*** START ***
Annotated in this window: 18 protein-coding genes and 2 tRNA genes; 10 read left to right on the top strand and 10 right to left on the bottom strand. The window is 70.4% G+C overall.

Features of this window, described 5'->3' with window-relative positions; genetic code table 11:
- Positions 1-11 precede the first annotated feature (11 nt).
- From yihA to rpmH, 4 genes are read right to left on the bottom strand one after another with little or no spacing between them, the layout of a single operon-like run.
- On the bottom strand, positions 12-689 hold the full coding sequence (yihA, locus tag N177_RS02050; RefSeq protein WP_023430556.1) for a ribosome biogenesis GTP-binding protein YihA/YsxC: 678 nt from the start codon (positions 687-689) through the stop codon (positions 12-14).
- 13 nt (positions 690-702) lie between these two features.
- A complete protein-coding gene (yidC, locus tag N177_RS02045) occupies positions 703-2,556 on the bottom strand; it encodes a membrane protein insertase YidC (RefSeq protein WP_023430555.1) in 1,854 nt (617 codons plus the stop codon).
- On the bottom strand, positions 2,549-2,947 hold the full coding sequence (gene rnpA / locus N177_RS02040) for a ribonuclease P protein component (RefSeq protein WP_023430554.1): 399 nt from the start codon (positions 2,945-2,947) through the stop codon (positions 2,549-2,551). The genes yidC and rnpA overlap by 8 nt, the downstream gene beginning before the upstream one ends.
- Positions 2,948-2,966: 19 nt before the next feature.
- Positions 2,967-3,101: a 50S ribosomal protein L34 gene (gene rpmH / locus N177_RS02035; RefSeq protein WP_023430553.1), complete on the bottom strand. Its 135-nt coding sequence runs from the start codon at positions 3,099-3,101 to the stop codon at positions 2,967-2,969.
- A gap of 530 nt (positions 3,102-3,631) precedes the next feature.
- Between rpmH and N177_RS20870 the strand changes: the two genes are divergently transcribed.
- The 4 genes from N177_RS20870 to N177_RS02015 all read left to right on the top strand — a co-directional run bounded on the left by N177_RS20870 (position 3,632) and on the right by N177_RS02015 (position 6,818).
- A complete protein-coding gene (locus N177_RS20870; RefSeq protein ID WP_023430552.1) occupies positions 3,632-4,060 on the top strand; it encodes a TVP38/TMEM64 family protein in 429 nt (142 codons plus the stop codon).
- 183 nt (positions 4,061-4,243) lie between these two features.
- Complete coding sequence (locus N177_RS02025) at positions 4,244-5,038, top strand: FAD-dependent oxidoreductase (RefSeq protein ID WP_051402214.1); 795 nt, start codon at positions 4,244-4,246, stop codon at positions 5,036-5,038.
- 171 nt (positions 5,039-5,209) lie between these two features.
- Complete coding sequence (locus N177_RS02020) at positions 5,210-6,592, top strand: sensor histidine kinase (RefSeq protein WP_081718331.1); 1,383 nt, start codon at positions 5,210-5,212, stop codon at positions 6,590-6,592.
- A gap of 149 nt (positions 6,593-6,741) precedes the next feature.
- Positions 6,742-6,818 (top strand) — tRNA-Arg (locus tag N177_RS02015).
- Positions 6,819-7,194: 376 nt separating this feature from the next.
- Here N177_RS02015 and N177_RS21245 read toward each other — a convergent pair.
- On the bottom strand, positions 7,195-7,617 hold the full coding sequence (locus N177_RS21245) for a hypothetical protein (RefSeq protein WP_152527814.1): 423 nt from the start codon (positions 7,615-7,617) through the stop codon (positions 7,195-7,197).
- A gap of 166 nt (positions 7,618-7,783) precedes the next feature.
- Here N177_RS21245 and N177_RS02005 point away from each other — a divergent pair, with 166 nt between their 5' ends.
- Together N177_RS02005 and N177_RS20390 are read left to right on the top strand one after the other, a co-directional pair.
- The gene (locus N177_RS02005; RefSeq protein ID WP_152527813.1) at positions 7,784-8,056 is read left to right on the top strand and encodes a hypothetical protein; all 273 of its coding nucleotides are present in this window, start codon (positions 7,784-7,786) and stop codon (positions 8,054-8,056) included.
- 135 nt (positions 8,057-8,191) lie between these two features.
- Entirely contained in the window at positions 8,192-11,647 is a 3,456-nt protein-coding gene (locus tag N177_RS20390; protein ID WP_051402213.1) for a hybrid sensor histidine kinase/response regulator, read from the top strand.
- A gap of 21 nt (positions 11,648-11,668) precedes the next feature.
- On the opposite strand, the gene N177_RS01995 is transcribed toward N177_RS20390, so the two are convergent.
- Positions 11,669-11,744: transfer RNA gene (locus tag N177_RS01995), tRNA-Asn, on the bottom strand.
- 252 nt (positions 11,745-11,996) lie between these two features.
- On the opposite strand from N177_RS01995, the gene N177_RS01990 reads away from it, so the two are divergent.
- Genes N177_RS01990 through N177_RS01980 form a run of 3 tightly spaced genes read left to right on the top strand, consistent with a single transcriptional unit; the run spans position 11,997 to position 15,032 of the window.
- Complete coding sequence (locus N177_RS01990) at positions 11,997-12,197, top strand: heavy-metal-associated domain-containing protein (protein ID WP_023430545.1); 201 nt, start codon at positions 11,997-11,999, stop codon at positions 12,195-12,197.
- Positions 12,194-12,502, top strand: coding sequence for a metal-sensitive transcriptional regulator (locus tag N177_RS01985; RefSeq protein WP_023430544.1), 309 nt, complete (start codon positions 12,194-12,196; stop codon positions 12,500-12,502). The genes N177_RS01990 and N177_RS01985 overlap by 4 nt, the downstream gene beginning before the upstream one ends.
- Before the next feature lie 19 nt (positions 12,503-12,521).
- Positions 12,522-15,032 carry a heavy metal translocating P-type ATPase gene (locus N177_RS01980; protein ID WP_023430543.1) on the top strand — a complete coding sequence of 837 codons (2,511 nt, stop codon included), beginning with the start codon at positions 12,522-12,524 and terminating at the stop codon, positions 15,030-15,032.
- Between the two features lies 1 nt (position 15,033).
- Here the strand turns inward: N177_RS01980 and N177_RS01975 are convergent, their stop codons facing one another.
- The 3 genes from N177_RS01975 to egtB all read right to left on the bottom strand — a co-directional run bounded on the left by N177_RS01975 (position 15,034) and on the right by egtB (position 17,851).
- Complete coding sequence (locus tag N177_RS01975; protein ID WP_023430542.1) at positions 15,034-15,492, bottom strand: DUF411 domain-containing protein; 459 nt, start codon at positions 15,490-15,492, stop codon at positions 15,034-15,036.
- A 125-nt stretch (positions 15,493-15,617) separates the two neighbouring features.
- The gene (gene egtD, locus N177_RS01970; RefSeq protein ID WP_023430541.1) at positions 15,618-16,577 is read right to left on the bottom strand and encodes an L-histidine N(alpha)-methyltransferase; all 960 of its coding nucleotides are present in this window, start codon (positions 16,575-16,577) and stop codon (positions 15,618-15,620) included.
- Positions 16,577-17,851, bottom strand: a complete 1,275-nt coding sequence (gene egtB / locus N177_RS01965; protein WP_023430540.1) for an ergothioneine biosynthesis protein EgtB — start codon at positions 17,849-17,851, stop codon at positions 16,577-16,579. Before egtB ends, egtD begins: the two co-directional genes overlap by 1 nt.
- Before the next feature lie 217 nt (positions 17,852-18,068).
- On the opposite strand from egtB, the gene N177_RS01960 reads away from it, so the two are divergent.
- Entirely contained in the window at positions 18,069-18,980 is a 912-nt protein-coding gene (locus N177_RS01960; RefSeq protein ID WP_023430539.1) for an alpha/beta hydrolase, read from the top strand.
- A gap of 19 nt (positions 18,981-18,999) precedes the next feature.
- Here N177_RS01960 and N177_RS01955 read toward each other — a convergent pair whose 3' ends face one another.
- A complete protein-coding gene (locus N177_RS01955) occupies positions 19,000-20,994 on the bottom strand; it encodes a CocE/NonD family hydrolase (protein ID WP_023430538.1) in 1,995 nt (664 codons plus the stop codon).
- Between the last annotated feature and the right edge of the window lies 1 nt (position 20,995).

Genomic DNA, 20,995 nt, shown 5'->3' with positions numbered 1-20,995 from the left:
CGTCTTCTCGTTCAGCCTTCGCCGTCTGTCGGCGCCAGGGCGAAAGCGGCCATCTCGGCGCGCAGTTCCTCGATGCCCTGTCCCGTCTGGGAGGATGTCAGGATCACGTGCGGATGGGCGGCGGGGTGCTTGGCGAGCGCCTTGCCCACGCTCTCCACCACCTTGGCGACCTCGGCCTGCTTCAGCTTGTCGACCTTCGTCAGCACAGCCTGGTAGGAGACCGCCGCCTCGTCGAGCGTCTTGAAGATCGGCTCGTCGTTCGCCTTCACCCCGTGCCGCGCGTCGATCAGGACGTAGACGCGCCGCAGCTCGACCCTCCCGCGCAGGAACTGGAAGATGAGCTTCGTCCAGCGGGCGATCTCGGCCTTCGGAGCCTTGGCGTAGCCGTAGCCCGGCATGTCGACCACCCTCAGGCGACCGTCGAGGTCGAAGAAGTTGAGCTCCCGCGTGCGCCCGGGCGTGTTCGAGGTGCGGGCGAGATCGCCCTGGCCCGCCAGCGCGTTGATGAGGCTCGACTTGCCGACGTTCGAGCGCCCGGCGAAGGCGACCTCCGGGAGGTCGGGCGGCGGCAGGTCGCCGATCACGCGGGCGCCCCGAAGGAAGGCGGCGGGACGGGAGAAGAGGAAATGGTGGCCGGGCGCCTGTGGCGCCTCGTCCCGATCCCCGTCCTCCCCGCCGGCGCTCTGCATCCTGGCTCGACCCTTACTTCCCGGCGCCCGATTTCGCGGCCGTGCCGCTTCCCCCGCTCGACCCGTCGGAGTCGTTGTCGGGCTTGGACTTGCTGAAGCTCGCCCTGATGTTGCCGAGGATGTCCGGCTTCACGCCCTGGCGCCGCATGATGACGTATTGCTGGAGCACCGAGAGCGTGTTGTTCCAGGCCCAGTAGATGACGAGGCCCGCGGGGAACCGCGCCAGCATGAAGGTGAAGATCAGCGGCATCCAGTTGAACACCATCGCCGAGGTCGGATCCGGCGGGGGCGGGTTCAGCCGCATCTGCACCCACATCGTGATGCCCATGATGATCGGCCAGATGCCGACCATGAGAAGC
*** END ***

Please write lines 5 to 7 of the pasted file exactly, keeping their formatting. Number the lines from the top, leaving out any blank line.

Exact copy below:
- On the bottom strand, positions 12-689 hold the full coding sequence (yihA, locus tag N177_RS02050; RefSeq protein WP_023430556.1) for a ribosome biogenesis GTP-binding protein YihA/YsxC: 678 nt from the start codon (positions 687-689) through the stop codon (positions 12-14).
- 13 nt (positions 690-702) lie between these two features.
- A complete protein-coding gene (yidC, locus tag N177_RS02045) occupies positions 703-2,556 on the bottom strand; it encodes a membrane protein insertase YidC (RefSeq protein WP_023430555.1) in 1,854 nt (617 codons plus the stop codon).